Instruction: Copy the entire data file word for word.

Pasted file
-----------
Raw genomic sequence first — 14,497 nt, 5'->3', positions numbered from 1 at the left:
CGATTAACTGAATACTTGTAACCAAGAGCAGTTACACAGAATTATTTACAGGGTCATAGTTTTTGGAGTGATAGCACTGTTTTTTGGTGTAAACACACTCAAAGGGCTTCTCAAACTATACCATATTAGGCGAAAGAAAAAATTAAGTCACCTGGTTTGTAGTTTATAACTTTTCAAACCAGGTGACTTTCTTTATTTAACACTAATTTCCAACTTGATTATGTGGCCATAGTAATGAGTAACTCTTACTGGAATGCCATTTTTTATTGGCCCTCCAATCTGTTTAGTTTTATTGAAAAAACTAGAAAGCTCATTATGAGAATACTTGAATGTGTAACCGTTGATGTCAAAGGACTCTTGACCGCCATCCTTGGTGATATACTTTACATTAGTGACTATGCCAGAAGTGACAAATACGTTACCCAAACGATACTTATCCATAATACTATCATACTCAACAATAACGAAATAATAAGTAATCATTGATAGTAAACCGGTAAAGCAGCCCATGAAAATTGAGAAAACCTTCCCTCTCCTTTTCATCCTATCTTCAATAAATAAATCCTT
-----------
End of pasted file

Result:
Raw genomic sequence first — 14,497 nt, 5'->3', positions numbered from 1 at the left:
CGATTAACTGAATACTTGTAACCAAGAGCAGTTACACAGAATTATTTACAGGGTCATAGTTTTTGGAGTGATAGCACTGTTTTTTGGTGTAAACACACTCAAAGGGCTTCTCAAACTATACCATATTAGGCGAAAGAAAAAATTAAGTCACCTGGTTTGTAGTTTATAACTTTTCAAACCAGGTGACTTTCTTTATTTAACACTAATTTCCAACTTGATTATGTGGCCATAGTAATGAGTAACTCTTACTGGAATGCCATTTTTTATTGGCCCTCCAATCTGTTTAGTTTTATTGAAAAAACTAGAAAGCTCATTATGAGAATACTTGAATGTGTAACCGTTGATGTCAAAGGACTCTTGACCGCCATCCTTGGTGATATACTTTACATTAGTGACTATGCCAGAAGTGACAAATACGTTACCCAAACGATACTTATCCATAATACTATCATACTCAACAATAACGAAATAATAAGTAATCATTGATAGTAAACCGGTAAAGCAGCCCATGAAAATTGAGAAAACCTTCCCTCTCCTTTTCATCCTATCTTCAATAAATAAATCCTT